Top Ten….. uses for Aloe


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Its been called the “plant of immortality” and the “wand of heaven.” Its been used for hundreds of years to heal and cure. But to a lot of people it is little more than a spiny weed. Science is really only now starting to understand the capabilities of this unassuming plant. They are now catching on to what the rest of us have known for years. Despite it’s cactus like appearance, aloe vera is actually a member of the lilly family. There are well over 200 varieties of aloe yet only a handful are recognized as having any sort of nutritional value. Just one leaf might contain almost 200 compounds including; 20 minerals, 18 amino acids and 12 vitamins!

Below is my list of the top ten uses for aloe vera.

10. Burn care

From minor sunburns to more serious chemical burns, this is probably what aloe is most used and known for. While it has been used in this regard for hundreds and hundreds of years, I was really quite surprised to find very little studies have been conducted on this plant with regard to burn care. There have been quite a few in Asia, including one where the healing time of patients with thermal burns was almost 9 days shorter than the control group not using aloe!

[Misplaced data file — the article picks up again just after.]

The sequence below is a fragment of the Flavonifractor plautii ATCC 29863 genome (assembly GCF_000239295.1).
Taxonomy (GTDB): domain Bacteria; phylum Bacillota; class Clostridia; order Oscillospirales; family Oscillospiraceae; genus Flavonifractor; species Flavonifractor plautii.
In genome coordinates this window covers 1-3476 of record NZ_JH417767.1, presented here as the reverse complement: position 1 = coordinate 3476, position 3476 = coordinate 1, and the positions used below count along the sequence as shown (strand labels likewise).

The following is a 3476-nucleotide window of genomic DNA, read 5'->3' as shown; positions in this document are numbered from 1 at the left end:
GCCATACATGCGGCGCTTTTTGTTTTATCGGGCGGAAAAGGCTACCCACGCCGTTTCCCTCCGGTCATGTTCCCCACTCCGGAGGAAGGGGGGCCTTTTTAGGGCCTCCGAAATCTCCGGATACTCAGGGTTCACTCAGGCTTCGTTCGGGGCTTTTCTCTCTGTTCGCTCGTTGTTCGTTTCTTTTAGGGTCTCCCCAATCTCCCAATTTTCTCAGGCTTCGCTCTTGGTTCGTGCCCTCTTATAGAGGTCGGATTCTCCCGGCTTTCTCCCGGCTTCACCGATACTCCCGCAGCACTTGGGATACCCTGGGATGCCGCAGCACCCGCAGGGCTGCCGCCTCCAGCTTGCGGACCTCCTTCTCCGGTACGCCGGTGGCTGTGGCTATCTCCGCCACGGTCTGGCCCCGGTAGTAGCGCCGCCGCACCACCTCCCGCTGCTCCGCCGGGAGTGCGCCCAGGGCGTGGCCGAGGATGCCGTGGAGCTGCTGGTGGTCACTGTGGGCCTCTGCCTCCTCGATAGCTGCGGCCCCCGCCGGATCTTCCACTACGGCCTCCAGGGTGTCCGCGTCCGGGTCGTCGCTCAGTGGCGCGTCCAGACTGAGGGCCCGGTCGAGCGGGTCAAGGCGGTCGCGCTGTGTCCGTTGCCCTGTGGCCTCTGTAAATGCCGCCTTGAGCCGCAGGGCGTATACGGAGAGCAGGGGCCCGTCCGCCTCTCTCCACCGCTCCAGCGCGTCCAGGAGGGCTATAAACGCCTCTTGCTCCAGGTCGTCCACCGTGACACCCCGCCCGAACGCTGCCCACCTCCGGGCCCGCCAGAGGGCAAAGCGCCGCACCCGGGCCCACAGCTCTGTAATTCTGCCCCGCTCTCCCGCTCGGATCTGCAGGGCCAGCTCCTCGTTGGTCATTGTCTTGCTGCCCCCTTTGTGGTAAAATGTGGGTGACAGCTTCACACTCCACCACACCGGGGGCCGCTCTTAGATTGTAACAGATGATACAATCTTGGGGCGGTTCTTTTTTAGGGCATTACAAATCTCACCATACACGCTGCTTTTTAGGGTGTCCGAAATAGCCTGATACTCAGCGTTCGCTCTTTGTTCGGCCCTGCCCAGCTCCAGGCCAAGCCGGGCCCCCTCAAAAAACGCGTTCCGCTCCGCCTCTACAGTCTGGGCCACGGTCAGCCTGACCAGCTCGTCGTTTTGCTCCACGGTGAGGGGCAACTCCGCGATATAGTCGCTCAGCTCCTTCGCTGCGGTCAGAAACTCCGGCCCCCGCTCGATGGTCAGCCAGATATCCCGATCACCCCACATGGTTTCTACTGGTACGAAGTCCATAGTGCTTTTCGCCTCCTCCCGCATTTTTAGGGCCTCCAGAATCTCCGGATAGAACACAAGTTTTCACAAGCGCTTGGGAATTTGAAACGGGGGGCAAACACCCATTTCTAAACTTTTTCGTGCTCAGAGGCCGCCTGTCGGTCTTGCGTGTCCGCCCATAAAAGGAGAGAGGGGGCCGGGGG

9. Constipation

There are three components to an aloe plant; the leaf (which is usually spiny and somewhat rubbery to the tough, the thick clear gel and a sticky bitter liquid (usually yellow or red) that coats the gel on the inside of the leaf.

This substance, commonly known as aloe latex, contains the anthraquinone glycosides aloin A and B, which are potent laxatives making it a good choice for those that suffer from constipation. Dried latex capsules can be found at most health stores or pharmacies over the counter. You can also use the gel straight from the plant blended with fruit juice.

8. Weight Management

Because aloe creates a strong cathartic response, aloe has been used for many years as a weight loss aid. Scientists are only now though beginning to study the effects of aloe in lowering cholesterol. Studies have found that aloe can significantly reduce cholesterol and triglycerides in patients!

7. Ulcerative Colitis

There is promising (albeit limited) research that suggests aloe vera (taken orally) can be effective in relieving symptoms of this disorder.*

A double-blind, randomized trial examined the effectiveness and safety of aloe vera gel for the treatment of mild-to-moderate active ulcerative colitis. Researchers gave 30 patients 100 milliliters of oral aloe vera gel and 14 patients 100 milliliters of a placebo twice daily for 4 weeks.

Clinical remission, improvement and response occurred in nine (30 percent), 11 (37 percent) and 14 (47 percent) respectively, of aloe vera patients compared with one (7 percent), one (7 percent) and two (14 percent), respectively of patients taking the placebo. It appeared to be safe.

Science suggests aloe is an acceptable aid in treating Ulcerative Colitis because it is anti inflammatory, contains wound healing properties, anti bacterial and analgesic.